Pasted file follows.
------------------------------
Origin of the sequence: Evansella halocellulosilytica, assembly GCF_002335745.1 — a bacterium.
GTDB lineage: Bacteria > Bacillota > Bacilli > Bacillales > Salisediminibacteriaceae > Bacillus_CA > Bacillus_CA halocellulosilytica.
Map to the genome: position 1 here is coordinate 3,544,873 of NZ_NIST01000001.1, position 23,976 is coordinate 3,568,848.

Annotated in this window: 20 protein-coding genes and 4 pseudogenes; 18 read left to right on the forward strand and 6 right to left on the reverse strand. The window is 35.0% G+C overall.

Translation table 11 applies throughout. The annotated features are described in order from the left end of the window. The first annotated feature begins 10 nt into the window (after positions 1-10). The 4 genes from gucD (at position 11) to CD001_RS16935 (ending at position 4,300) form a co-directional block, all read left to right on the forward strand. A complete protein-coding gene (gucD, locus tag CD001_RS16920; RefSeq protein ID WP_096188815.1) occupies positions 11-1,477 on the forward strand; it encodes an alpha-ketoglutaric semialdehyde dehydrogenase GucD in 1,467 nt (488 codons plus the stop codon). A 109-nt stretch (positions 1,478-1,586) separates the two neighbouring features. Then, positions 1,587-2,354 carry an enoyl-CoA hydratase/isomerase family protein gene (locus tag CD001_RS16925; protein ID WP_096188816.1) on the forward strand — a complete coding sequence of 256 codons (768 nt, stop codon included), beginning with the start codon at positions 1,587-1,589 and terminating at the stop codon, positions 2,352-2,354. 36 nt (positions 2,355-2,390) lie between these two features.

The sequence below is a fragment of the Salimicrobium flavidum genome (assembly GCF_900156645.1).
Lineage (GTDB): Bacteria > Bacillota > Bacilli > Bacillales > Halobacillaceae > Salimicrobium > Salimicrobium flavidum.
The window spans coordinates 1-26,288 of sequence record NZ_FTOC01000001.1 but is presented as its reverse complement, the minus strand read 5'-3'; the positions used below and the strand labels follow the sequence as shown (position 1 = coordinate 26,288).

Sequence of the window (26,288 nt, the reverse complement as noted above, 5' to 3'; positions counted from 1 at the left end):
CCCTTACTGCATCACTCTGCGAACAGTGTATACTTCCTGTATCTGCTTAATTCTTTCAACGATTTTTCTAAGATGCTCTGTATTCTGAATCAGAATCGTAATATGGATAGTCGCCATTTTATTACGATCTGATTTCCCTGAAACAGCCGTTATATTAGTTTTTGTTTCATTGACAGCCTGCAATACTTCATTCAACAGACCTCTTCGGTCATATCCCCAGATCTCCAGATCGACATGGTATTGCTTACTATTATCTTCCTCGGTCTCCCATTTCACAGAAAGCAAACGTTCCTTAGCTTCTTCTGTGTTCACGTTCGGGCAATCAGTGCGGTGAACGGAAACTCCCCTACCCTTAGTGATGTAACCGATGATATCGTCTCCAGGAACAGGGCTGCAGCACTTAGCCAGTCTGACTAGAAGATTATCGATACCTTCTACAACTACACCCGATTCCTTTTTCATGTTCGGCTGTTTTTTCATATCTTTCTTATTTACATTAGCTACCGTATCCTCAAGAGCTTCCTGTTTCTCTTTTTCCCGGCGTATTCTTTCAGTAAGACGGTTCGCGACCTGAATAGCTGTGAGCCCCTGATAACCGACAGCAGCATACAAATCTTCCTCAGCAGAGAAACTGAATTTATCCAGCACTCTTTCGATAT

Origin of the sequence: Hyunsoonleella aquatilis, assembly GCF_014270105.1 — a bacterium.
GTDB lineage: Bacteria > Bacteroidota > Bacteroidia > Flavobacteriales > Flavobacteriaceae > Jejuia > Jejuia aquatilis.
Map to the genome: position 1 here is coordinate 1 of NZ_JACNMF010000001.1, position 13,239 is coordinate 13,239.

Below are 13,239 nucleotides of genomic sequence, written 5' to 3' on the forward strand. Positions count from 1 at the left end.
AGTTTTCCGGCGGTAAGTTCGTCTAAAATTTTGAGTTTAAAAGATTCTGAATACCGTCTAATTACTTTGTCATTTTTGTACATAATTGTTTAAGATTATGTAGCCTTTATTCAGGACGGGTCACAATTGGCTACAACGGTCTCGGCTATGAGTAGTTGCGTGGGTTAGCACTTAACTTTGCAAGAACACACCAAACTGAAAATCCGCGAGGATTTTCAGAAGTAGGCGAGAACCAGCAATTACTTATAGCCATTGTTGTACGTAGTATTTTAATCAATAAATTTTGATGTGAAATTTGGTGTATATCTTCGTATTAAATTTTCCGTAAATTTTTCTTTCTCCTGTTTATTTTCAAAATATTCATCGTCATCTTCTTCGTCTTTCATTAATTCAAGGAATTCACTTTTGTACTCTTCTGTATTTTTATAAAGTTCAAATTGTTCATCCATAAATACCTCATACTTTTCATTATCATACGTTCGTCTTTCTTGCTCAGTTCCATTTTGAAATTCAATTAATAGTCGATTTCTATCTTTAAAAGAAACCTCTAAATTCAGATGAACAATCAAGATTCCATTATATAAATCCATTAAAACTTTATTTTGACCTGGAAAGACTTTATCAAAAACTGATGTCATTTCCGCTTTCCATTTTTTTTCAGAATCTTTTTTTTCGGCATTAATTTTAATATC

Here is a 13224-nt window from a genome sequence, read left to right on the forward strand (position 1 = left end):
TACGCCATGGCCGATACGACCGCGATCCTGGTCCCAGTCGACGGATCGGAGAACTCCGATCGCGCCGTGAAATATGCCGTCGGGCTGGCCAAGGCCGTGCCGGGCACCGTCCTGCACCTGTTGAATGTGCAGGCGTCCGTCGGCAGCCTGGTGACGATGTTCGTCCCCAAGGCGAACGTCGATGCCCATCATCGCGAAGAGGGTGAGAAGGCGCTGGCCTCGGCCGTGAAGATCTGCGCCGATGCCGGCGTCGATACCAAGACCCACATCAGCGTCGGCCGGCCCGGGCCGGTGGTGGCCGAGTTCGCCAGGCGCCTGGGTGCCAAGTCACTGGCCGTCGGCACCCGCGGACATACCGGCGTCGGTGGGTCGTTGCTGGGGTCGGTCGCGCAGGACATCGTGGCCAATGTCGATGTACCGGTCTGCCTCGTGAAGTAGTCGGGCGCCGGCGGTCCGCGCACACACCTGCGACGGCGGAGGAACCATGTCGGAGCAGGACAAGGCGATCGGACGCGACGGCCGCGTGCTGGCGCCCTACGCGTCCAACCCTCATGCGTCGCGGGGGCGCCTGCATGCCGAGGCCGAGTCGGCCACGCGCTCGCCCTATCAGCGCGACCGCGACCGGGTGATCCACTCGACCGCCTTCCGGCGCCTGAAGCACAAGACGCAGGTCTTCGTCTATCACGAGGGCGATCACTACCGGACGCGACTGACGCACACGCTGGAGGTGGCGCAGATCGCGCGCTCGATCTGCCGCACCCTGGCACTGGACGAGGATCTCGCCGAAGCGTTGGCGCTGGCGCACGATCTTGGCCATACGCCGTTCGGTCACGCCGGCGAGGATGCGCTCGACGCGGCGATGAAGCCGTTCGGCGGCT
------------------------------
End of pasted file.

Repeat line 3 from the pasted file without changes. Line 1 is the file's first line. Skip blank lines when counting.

Map to the genome: position 1 here is coordinate 3,544,873 of NZ_NIST01000001.1, position 23,976 is coordinate 3,568,848.